Table of Contents
1. Introduction: Advent of Superdiversity
2. Superdiversity and Welfare Delivery
3. Understanding the Delivery of Health and Welfare to Diverse Populations
4. The Case Study Countries, Neighbourhoods and Regimes
5. Researching Health and Welfare in an Era of Superdiversity
6. Residents as Bricoleurs
7. Factors Shaping Bricolage Tactics
8. Welfare Providers as Bricoleurs: Meeting Diverse Need Across Welfare Ecosystems
9. Conclusions: Superdiversity, Bricolage and an Ethics of Care
Jenny Phillimore is Professor of Migration and Superdiversity at the University of Birmingham, UK. She was Founding Director of the Institute for Research into Superdiversity. Her research interests span refugee integration with a particular focus on health, housing, and social networks and access to healthcare in superdiverse populations. Jenny led the Welfare Bricolage examining healthcare seeking behaviours and provision in superdiverse areas project on which the book is based and is currently lead of the SEREDA exploring refugees’ resilience and vulnerability to sexual and gender-based violence in the refugee crisis. She has advised multiple Governments in the UK, Canada, Australia, and Europe and has published over 50 journal articles in leading academic journals in multiple disciplines including social policy, migration studies, health sciences, sociology and urban studies.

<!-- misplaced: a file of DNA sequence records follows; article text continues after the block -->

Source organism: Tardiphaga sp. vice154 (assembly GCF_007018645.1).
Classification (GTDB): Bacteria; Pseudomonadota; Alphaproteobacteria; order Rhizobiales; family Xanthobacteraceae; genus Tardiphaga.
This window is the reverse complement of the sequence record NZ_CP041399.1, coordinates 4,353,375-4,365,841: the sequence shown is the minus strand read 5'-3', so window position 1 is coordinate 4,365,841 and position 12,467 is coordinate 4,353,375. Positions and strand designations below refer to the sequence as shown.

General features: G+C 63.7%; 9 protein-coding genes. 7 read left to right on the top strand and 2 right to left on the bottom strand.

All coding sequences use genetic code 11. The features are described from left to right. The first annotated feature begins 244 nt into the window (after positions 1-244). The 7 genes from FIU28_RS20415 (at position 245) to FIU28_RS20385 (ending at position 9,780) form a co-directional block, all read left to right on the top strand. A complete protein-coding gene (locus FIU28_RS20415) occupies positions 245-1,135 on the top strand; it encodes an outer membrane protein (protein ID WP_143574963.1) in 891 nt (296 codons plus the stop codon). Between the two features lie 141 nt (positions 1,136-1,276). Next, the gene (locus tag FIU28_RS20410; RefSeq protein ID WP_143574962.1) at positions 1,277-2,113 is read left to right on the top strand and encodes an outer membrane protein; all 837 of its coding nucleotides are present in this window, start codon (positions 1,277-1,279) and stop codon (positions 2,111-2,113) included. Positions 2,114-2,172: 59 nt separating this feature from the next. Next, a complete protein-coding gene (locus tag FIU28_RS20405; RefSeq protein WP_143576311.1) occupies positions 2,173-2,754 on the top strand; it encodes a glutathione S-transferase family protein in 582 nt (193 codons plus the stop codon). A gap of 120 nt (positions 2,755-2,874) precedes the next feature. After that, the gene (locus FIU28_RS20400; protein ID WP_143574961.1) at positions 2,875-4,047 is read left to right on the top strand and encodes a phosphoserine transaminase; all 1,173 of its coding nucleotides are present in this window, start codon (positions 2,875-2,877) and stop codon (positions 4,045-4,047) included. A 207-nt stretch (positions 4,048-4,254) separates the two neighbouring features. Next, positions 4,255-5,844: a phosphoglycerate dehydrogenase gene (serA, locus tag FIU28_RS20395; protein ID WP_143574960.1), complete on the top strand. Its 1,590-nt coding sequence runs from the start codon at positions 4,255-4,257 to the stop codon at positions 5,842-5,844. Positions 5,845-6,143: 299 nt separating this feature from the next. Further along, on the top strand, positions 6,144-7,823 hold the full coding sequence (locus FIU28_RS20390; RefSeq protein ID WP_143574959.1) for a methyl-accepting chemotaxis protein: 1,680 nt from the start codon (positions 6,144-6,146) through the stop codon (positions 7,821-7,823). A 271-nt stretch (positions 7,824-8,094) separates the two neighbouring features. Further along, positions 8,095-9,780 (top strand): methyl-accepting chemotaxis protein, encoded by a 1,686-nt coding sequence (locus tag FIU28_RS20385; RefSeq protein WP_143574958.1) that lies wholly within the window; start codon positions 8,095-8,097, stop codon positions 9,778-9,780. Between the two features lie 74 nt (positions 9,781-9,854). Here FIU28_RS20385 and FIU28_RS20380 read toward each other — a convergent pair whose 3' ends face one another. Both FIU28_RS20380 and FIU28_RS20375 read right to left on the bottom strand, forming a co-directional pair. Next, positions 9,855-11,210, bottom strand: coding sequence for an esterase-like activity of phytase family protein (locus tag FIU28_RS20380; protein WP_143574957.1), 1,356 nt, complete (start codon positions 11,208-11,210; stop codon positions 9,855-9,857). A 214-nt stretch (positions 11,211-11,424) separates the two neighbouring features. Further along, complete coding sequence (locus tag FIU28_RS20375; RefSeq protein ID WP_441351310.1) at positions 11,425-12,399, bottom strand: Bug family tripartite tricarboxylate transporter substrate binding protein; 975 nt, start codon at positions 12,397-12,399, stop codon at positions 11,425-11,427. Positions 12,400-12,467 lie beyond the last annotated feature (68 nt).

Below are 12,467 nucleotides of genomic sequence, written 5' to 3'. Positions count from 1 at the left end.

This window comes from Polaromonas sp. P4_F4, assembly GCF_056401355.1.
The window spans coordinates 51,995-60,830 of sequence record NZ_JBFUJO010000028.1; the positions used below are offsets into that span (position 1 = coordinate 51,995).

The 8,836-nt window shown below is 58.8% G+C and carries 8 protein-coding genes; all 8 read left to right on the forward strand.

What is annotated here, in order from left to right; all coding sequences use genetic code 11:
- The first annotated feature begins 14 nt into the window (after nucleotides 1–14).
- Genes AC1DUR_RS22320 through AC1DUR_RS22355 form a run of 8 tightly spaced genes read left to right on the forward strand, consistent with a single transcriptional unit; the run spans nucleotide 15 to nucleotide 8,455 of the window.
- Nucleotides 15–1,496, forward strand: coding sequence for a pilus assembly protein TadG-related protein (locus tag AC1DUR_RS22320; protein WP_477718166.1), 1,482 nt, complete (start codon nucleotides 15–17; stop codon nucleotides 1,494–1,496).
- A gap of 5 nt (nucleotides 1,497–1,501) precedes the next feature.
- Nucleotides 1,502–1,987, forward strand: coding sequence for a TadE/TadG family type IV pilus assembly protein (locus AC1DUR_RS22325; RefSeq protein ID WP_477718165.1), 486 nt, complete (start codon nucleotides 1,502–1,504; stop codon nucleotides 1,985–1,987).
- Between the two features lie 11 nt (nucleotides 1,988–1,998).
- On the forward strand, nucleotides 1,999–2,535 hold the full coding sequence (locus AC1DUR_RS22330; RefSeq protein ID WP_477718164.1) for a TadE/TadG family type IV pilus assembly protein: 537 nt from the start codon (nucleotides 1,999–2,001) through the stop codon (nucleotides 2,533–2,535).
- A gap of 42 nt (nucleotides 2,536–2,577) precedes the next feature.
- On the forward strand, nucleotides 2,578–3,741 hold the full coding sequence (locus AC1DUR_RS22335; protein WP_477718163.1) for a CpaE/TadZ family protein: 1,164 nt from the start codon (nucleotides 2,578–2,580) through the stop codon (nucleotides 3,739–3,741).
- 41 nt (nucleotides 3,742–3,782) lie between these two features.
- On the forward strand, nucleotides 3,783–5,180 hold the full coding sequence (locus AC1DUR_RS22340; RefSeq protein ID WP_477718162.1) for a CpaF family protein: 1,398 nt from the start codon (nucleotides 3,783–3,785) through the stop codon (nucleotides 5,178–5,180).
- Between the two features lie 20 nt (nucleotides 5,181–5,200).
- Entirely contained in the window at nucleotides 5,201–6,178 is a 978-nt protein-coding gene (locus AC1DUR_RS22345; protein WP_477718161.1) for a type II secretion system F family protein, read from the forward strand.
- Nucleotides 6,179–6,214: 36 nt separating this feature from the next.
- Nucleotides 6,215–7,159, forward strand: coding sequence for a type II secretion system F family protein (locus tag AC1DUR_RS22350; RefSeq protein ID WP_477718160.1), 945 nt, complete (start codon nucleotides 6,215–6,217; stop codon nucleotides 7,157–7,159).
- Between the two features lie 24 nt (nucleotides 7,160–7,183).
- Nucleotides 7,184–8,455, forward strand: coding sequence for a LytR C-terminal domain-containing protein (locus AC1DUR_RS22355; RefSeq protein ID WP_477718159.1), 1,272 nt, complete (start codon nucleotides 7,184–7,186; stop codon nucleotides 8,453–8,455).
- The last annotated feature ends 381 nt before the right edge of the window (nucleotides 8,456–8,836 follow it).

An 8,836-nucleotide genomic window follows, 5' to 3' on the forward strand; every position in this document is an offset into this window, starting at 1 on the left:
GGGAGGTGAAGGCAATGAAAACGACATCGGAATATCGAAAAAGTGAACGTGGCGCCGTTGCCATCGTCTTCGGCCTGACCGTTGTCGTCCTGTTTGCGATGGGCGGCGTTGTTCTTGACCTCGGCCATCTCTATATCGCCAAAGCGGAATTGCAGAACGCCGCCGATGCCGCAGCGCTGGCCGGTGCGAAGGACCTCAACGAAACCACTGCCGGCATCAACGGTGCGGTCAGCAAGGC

Hannah Bradby has been Professor at the Sociology Department, Uppsala University, Sweden since 2013, having previously held a senior lectureship at the University of Warwick, UK. Her research interrogates the links between identity, structure and health with particular reference to racism, ethnicity and religion. She blogs at the ‘Cost of Living’ and edits the open access journal ‘Frontiers in Sociology’.
Tilman Brand is Head of the research group Social Epidemiology at the Leibniz Institute for Prevention Research and Epidemiology since 2012. His research focuses on health inequalities with specific reference to gender and migration as well as evidence-based strategies to improve the health of disadvantaged populations.